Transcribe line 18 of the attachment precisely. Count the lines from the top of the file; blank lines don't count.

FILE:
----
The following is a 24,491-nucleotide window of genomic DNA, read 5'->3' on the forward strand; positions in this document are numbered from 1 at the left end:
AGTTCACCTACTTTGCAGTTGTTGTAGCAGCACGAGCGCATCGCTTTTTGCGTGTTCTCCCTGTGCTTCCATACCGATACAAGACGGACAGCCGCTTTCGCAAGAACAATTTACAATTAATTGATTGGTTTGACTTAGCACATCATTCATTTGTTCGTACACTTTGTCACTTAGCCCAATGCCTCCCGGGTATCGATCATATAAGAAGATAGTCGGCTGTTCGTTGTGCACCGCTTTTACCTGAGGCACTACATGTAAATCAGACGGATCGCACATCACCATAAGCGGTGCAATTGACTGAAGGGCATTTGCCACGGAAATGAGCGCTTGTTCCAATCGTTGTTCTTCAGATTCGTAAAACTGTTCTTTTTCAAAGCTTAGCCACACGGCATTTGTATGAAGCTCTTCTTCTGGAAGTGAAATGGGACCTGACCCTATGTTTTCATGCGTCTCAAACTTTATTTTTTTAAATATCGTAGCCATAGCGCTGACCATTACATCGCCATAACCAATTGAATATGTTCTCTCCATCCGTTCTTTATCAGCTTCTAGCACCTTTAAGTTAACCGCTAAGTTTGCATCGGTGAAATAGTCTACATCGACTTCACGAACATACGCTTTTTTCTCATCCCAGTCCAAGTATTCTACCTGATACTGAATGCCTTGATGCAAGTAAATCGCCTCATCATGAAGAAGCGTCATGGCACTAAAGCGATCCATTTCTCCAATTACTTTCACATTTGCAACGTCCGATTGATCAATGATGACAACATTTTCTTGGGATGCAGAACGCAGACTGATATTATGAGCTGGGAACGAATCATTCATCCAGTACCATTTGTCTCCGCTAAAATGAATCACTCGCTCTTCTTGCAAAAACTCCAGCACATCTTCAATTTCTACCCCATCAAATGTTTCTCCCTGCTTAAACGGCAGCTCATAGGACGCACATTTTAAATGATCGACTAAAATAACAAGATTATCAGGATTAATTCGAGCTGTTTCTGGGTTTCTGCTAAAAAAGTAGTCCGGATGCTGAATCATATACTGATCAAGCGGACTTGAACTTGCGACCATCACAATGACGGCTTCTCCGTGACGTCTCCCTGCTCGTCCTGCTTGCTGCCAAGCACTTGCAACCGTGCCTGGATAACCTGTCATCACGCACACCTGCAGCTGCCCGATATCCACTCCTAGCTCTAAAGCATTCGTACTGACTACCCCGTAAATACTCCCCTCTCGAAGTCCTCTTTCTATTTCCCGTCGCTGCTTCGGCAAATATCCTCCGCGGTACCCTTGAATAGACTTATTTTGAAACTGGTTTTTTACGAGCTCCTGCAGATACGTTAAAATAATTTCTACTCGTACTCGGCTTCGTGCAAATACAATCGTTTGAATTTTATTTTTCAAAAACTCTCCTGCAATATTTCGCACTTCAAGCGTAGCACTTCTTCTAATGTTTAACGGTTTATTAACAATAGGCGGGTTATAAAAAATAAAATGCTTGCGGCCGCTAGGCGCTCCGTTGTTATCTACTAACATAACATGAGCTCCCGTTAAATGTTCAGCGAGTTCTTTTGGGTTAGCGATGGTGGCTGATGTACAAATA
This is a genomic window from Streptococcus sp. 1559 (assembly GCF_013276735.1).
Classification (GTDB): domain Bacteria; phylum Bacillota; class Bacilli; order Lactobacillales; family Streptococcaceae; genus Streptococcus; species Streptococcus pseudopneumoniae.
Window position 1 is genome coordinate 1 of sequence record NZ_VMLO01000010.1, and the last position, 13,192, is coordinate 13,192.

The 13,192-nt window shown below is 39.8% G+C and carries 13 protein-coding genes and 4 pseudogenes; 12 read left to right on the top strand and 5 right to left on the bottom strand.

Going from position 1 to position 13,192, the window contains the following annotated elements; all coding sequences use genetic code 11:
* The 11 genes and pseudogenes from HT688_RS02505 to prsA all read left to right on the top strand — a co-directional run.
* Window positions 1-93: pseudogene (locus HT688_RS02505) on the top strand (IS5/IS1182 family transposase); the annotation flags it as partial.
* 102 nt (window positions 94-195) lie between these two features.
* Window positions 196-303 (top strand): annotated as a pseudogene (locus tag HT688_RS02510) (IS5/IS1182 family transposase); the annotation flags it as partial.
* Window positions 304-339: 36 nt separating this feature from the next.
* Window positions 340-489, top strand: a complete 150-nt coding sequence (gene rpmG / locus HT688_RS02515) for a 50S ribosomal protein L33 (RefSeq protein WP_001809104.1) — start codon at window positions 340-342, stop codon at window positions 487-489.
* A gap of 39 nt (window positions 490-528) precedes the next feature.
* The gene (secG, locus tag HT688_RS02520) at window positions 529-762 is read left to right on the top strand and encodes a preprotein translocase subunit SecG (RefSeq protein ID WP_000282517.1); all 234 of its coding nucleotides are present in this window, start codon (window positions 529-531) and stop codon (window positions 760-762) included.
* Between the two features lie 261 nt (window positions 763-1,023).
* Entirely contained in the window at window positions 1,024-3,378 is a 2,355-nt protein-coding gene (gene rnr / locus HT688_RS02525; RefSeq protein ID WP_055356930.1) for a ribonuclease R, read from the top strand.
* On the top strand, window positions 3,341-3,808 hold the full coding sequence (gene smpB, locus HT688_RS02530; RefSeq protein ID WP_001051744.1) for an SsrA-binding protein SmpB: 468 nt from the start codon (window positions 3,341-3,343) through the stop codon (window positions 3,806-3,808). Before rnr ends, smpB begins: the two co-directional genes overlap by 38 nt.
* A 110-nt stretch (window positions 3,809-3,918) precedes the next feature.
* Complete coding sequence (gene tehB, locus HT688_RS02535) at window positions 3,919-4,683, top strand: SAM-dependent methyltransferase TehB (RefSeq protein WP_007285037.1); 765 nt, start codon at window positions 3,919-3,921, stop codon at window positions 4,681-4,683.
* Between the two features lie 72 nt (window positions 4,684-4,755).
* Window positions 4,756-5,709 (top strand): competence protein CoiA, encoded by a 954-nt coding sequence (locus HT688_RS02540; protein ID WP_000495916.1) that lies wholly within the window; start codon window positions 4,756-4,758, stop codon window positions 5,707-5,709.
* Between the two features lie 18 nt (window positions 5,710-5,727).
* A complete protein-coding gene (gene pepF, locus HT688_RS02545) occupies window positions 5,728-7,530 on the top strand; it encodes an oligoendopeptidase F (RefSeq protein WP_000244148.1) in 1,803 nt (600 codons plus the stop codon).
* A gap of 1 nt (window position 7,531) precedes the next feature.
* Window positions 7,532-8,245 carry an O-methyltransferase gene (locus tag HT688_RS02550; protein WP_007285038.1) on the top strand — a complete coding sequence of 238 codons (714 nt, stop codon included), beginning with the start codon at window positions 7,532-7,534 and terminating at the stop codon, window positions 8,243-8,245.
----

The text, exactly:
* On the top strand, window positions 3,341-3,808 hold the full coding sequence (gene smpB, locus HT688_RS02530; RefSeq protein ID WP_001051744.1) for an SsrA-binding protein SmpB: 468 nt from the start codon (window positions 3,341-3,343) through the stop codon (window positions 3,806-3,808). Before rnr ends, smpB begins: the two co-directional genes overlap by 38 nt.